COVID Response: “It’s going to be a challenging year with travel and practice and games,” new coach Billy Donovan said after free agent signee Garrett Temple got coronavirus, likely as a result of a Thanksgiving trip to visit family in Louisiana. “It’s going to be really hard. There’s no bubble. The Orlando situation was really a confined, restricted venue where I think everybody felt like, ‘OK, we’re really in a good spot here. The virus is not inside this bubble.’ But right now, we’re back in the real world and you don’t know what can potentially happen.” The Bulls were one of the first teams back in March to assure their game-day employees would be paid during the pandemic, and have worked with and highlighted several Chicago charities for both COVID-19 and racial justice causes.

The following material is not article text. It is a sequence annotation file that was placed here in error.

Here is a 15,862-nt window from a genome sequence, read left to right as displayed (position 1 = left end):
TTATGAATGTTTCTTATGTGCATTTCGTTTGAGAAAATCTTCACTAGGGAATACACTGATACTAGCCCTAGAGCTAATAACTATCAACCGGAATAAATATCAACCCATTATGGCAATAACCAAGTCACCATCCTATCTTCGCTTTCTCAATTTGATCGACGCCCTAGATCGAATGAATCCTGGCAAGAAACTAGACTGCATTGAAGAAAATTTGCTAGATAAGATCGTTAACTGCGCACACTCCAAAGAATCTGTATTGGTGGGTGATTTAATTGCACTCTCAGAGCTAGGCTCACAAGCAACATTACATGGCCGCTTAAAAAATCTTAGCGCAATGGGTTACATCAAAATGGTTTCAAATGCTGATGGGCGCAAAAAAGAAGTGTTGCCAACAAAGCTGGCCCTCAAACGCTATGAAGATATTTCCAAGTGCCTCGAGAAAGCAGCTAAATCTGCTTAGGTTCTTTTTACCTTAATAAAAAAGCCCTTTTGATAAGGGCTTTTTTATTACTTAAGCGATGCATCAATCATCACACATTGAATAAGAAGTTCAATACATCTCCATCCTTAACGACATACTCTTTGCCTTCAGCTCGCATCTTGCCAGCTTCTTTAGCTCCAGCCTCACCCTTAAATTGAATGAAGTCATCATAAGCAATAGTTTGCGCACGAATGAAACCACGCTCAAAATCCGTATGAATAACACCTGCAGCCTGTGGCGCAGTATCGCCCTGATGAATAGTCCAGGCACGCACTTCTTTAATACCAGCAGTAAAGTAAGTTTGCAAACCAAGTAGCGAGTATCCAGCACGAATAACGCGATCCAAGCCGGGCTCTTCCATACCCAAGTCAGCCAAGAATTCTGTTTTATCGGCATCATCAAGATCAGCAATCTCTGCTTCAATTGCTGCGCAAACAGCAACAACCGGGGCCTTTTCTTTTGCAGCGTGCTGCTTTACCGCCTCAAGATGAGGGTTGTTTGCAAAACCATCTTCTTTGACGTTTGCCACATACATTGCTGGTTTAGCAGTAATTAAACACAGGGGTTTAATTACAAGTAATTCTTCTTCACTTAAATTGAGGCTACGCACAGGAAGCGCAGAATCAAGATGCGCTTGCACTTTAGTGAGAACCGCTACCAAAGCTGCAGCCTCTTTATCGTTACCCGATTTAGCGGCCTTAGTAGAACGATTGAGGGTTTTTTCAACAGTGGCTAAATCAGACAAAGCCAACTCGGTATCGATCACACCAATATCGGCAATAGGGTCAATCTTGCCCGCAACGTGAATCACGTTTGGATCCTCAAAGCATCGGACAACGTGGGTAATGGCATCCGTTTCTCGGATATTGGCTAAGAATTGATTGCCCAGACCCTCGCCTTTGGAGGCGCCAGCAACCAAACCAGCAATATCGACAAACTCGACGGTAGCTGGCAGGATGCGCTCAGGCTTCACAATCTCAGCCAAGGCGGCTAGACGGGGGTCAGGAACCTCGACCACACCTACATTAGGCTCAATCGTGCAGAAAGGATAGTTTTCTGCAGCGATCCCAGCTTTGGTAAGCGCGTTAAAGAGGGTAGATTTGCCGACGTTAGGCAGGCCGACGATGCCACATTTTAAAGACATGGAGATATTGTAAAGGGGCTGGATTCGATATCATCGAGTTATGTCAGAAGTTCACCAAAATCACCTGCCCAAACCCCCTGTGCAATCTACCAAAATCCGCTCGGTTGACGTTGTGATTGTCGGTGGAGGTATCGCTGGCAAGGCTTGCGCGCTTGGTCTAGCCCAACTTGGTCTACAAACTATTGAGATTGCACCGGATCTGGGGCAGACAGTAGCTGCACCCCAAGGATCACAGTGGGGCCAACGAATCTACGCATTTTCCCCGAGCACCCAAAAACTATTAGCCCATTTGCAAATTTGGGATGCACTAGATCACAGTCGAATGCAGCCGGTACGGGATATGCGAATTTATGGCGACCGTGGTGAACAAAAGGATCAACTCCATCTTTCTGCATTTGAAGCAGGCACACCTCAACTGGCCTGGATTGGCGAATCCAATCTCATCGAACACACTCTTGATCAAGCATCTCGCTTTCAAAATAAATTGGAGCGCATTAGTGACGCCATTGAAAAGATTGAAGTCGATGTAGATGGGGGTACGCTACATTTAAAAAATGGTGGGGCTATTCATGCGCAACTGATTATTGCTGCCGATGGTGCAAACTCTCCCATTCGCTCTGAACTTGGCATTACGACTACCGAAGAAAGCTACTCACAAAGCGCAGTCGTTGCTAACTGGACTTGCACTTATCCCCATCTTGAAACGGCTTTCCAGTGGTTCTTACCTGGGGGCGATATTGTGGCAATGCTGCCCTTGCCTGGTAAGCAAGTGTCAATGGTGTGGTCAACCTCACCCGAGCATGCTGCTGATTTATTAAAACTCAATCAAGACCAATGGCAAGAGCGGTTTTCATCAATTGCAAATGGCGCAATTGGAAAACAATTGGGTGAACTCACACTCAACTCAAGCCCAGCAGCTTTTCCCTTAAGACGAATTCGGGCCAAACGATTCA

Staying Away: Chicago won’t have fans in the arena “for the beginning of the 2020-21 NBA season,” and the Bulls said they’d be “working with the league and city and state officials … to determine if there is a timeline that would allow for fans later this season.”

Oh, He’s Here Now? Arturas Karnisovas’ first offseason running the Bulls was pretty quiet. Obviously, bringing in the reigning Coach of the Year in Donovan is huge after his contract expired in Oklahoma City, but on the court, the only new faces are Temple, on a one-year contract, and No. 4 pick Patrick Williams, a 6-8 forward who was the ACC Sixth Man of the Year in his one season at Florida State averaging only 22.5 minutes per game. It’s not like Williams wasn’t a legit prospect dating back to high school, but like everything else with the Bulls, it’s going to take time.

Where’d He Go? Chicago only had one significant offseason departure, but it was one of the best defensive players in the league as Kris Dunn signed with the Hawks as a free agent.

What To Expect: The Bulls aren’t good enough to contend for the playoffs, and aren’t bad enough, especially with Donovan replacing Jim Boylen on the bench, to truly tank. So, they’d better hope Williams becomes everything they project him to be. No pressure!